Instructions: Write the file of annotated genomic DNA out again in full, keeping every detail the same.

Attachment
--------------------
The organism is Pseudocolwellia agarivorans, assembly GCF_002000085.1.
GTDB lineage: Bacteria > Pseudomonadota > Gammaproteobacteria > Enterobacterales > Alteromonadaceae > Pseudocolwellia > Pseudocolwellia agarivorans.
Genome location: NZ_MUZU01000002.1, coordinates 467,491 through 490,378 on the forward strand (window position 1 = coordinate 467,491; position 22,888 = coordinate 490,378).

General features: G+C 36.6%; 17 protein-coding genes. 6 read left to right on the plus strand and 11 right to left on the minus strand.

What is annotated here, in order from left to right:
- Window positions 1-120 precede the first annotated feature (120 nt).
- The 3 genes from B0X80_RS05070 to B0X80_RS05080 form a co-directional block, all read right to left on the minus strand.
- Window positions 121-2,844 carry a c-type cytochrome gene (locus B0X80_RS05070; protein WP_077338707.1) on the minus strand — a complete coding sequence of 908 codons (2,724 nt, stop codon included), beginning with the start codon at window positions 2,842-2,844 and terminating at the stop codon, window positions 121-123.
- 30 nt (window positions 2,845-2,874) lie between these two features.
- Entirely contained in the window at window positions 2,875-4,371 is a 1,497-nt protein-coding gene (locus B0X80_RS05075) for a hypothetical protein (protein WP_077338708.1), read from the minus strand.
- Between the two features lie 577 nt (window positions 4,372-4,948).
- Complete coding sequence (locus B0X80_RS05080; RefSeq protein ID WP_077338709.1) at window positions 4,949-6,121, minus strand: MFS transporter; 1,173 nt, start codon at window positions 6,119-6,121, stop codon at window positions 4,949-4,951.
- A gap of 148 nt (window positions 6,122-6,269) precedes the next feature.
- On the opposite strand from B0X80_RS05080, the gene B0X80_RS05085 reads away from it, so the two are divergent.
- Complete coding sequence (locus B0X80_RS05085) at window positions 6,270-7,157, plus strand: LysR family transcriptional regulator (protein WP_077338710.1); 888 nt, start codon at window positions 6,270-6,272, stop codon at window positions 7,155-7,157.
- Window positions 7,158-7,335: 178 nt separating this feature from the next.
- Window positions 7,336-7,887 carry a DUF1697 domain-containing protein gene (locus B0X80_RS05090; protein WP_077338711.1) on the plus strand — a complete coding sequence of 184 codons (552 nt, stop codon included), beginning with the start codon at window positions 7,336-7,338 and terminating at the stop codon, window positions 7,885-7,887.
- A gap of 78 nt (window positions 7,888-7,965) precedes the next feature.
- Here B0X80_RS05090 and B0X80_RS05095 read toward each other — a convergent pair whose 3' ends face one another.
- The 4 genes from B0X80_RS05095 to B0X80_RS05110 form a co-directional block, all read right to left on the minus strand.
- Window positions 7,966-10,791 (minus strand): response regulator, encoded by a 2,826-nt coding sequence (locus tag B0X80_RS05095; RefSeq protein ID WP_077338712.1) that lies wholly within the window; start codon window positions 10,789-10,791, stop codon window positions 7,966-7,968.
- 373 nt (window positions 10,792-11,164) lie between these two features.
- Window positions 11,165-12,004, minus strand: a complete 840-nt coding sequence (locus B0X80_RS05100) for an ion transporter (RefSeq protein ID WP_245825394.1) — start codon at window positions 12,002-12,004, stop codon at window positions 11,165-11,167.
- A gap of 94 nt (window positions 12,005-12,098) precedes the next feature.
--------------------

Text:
The organism is Pseudocolwellia agarivorans, assembly GCF_002000085.1.
GTDB lineage: Bacteria > Pseudomonadota > Gammaproteobacteria > Enterobacterales > Alteromonadaceae > Pseudocolwellia > Pseudocolwellia agarivorans.
Genome location: NZ_MUZU01000002.1, coordinates 467,491 through 490,378 on the forward strand (window position 1 = coordinate 467,491; position 22,888 = coordinate 490,378).

General features: G+C 36.6%; 17 protein-coding genes. 6 read left to right on the plus strand and 11 right to left on the minus strand.

What is annotated here, in order from left to right:
- Window positions 1-120 precede the first annotated feature (120 nt).
- The 3 genes from B0X80_RS05070 to B0X80_RS05080 form a co-directional block, all read right to left on the minus strand.
- Window positions 121-2,844 carry a c-type cytochrome gene (locus B0X80_RS05070; protein WP_077338707.1) on the minus strand — a complete coding sequence of 908 codons (2,724 nt, stop codon included), beginning with the start codon at window positions 2,842-2,844 and terminating at the stop codon, window positions 121-123.
- 30 nt (window positions 2,845-2,874) lie between these two features.
- Entirely contained in the window at window positions 2,875-4,371 is a 1,497-nt protein-coding gene (locus B0X80_RS05075) for a hypothetical protein (protein WP_077338708.1), read from the minus strand.
- Between the two features lie 577 nt (window positions 4,372-4,948).
- Complete coding sequence (locus B0X80_RS05080; RefSeq protein ID WP_077338709.1) at window positions 4,949-6,121, minus strand: MFS transporter; 1,173 nt, start codon at window positions 6,119-6,121, stop codon at window positions 4,949-4,951.
- A gap of 148 nt (window positions 6,122-6,269) precedes the next feature.
- On the opposite strand from B0X80_RS05080, the gene B0X80_RS05085 reads away from it, so the two are divergent.
- Complete coding sequence (locus B0X80_RS05085) at window positions 6,270-7,157, plus strand: LysR family transcriptional regulator (protein WP_077338710.1); 888 nt, start codon at window positions 6,270-6,272, stop codon at window positions 7,155-7,157.
- Window positions 7,158-7,335: 178 nt separating this feature from the next.
- Window positions 7,336-7,887 carry a DUF1697 domain-containing protein gene (locus B0X80_RS05090; protein WP_077338711.1) on the plus strand — a complete coding sequence of 184 codons (552 nt, stop codon included), beginning with the start codon at window positions 7,336-7,338 and terminating at the stop codon, window positions 7,885-7,887.
- A gap of 78 nt (window positions 7,888-7,965) precedes the next feature.
- Here B0X80_RS05090 and B0X80_RS05095 read toward each other — a convergent pair whose 3' ends face one another.
- The 4 genes from B0X80_RS05095 to B0X80_RS05110 form a co-directional block, all read right to left on the minus strand.
- Window positions 7,966-10,791 (minus strand): response regulator, encoded by a 2,826-nt coding sequence (locus tag B0X80_RS05095; RefSeq protein ID WP_077338712.1) that lies wholly within the window; start codon window positions 10,789-10,791, stop codon window positions 7,966-7,968.
- 373 nt (window positions 10,792-11,164) lie between these two features.
- Window positions 11,165-12,004, minus strand: a complete 840-nt coding sequence (locus B0X80_RS05100) for an ion transporter (RefSeq protein ID WP_245825394.1) — start codon at window positions 12,002-12,004, stop codon at window positions 11,165-11,167.
- A gap of 94 nt (window positions 12,005-12,098) precedes the next feature.